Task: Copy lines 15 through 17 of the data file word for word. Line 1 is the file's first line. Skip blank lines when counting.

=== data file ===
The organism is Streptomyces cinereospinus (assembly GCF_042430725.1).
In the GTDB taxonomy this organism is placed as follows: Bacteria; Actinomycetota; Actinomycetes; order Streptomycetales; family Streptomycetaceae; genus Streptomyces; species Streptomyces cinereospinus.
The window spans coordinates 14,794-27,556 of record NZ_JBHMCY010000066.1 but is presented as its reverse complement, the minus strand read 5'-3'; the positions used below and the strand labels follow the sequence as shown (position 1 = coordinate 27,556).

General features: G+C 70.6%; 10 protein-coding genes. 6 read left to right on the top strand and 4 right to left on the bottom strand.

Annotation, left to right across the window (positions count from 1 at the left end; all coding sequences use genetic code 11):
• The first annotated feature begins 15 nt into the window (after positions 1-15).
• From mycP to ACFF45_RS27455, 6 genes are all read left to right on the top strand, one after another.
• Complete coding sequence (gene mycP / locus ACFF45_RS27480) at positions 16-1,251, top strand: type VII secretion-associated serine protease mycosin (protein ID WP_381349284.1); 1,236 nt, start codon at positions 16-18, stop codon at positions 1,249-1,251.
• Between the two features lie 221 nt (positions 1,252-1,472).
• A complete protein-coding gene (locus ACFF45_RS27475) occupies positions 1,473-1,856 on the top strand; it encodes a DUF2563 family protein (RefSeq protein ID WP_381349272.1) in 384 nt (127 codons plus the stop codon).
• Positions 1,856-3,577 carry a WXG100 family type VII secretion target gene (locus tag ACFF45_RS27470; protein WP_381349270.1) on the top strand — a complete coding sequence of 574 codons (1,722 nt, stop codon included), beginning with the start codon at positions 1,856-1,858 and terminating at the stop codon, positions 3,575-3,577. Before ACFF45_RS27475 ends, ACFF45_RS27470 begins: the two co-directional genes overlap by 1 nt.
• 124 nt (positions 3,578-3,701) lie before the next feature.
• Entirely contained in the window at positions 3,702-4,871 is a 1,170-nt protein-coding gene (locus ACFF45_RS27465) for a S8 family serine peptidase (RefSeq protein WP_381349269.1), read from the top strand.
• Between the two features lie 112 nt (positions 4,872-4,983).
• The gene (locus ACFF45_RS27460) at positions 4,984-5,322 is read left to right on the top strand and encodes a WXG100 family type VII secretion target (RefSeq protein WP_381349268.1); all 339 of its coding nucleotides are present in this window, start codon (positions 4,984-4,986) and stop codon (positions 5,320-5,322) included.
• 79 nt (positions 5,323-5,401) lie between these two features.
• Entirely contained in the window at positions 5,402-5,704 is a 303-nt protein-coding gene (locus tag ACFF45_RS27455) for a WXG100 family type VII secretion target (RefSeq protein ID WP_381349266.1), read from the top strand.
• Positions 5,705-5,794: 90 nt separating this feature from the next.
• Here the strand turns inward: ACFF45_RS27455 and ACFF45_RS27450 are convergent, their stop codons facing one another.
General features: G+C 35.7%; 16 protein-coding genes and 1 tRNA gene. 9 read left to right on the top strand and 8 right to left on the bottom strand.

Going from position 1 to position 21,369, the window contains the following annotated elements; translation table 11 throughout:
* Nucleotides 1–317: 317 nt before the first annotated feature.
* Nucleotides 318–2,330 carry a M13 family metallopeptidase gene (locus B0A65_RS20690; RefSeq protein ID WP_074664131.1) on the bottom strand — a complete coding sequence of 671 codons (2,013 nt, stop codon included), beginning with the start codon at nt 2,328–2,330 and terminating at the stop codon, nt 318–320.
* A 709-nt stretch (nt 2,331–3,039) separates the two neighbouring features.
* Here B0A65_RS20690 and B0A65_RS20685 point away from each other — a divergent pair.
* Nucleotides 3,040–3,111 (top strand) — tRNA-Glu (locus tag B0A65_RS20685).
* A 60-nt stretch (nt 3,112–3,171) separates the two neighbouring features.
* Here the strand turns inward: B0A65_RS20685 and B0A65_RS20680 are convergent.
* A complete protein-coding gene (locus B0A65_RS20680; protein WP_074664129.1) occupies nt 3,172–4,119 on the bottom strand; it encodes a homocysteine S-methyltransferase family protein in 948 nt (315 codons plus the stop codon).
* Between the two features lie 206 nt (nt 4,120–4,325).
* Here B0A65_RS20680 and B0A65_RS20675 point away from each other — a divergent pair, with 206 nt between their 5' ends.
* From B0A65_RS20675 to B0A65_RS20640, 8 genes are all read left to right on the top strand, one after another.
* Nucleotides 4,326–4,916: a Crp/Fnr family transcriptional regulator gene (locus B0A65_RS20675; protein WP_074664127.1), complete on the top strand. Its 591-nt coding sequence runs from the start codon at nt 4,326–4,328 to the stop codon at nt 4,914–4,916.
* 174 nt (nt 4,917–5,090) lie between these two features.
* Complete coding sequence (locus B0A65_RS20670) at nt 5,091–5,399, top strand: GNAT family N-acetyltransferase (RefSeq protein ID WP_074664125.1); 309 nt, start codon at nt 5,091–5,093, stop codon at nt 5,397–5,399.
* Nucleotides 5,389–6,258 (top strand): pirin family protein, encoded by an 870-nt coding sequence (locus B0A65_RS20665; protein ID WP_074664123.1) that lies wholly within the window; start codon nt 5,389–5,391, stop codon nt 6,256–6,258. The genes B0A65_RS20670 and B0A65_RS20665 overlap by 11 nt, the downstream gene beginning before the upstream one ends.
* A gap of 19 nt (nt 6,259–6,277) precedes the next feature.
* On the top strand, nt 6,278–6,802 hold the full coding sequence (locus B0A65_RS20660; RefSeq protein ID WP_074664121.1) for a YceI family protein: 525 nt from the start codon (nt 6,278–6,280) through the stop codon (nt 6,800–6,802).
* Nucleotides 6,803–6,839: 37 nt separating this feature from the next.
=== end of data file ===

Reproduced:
• The gene (locus ACFF45_RS27460) at positions 4,984-5,322 is read left to right on the top strand and encodes a WXG100 family type VII secretion target (RefSeq protein WP_381349268.1); all 339 of its coding nucleotides are present in this window, start codon (positions 4,984-4,986) and stop codon (positions 5,320-5,322) included.
• 79 nt (positions 5,323-5,401) lie between these two features.
• Entirely contained in the window at positions 5,402-5,704 is a 303-nt protein-coding gene (locus tag ACFF45_RS27455) for a WXG100 family type VII secretion target (RefSeq protein ID WP_381349266.1), read from the top strand.